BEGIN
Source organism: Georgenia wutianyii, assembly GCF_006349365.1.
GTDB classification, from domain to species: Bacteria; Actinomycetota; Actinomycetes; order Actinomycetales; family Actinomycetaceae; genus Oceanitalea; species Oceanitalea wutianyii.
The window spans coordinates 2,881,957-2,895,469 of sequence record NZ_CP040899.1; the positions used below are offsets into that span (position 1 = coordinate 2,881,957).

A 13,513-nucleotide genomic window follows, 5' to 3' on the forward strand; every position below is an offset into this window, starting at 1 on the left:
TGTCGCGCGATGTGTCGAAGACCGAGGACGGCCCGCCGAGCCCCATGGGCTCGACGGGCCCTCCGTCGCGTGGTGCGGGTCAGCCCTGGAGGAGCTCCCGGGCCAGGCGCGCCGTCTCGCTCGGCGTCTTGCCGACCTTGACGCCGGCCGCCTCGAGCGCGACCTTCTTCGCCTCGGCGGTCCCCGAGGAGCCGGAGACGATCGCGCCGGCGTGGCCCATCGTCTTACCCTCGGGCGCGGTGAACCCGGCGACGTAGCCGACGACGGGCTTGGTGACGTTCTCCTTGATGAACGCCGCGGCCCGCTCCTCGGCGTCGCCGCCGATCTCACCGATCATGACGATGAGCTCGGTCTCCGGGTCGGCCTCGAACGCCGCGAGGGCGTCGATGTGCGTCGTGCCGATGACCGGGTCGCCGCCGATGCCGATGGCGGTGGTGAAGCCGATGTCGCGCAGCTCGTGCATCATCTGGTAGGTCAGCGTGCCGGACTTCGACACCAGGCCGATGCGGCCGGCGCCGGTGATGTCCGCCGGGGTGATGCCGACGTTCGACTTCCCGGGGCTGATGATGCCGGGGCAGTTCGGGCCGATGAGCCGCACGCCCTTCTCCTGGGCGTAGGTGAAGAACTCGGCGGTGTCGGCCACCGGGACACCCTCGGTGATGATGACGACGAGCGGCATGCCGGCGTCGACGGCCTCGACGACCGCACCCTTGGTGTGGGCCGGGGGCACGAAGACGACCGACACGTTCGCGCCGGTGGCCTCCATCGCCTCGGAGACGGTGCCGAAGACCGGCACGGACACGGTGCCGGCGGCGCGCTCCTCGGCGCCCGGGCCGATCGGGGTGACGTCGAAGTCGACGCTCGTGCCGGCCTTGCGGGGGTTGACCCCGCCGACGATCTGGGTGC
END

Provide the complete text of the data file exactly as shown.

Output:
Source organism: Georgenia wutianyii, assembly GCF_006349365.1.
GTDB classification, from domain to species: Bacteria; Actinomycetota; Actinomycetes; order Actinomycetales; family Actinomycetaceae; genus Oceanitalea; species Oceanitalea wutianyii.
The window spans coordinates 2,881,957-2,895,469 of sequence record NZ_CP040899.1; the positions used below are offsets into that span (position 1 = coordinate 2,881,957).

A 13,513-nucleotide genomic window follows, 5' to 3' on the forward strand; every position below is an offset into this window, starting at 1 on the left:
TGTCGCGCGATGTGTCGAAGACCGAGGACGGCCCGCCGAGCCCCATGGGCTCGACGGGCCCTCCGTCGCGTGGTGCGGGTCAGCCCTGGAGGAGCTCCCGGGCCAGGCGCGCCGTCTCGCTCGGCGTCTTGCCGACCTTGACGCCGGCCGCCTCGAGCGCGACCTTCTTCGCCTCGGCGGTCCCCGAGGAGCCGGAGACGATCGCGCCGGCGTGGCCCATCGTCTTACCCTCGGGCGCGGTGAACCCGGCGACGTAGCCGACGACGGGCTTGGTGACGTTCTCCTTGATGAACGCCGCGGCCCGCTCCTCGGCGTCGCCGCCGATCTCACCGATCATGACGATGAGCTCGGTCTCCGGGTCGGCCTCGAACGCCGCGAGGGCGTCGATGTGCGTCGTGCCGATGACCGGGTCGCCGCCGATGCCGATGGCGGTGGTGAAGCCGATGTCGCGCAGCTCGTGCATCATCTGGTAGGTCAGCGTGCCGGACTTCGACACCAGGCCGATGCGGCCGGCGCCGGTGATGTCCGCCGGGGTGATGCCGACGTTCGACTTCCCGGGGCTGATGATGCCGGGGCAGTTCGGGCCGATGAGCCGCACGCCCTTCTCCTGGGCGTAGGTGAAGAACTCGGCGGTGTCGGCCACCGGGACACCCTCGGTGATGATGACGACGAGCGGCATGCCGGCGTCGACGGCCTCGACGACCGCACCCTTGGTGTGGGCCGGGGGCACGAAGACGACCGACACGTTCGCGCCGGTGGCCTCCATCGCCTCGGAGACGGTGCCGAAGACCGGCACGGACACGGTGCCGGCGGCGCGCTCCTCGGCGCCCGGGCCGATCGGGGTGACGTCGAAGTCGACGCTCGTGCCGGCCTTGCGGGGGTTGACCCCGCCGACGATCTGGGTGC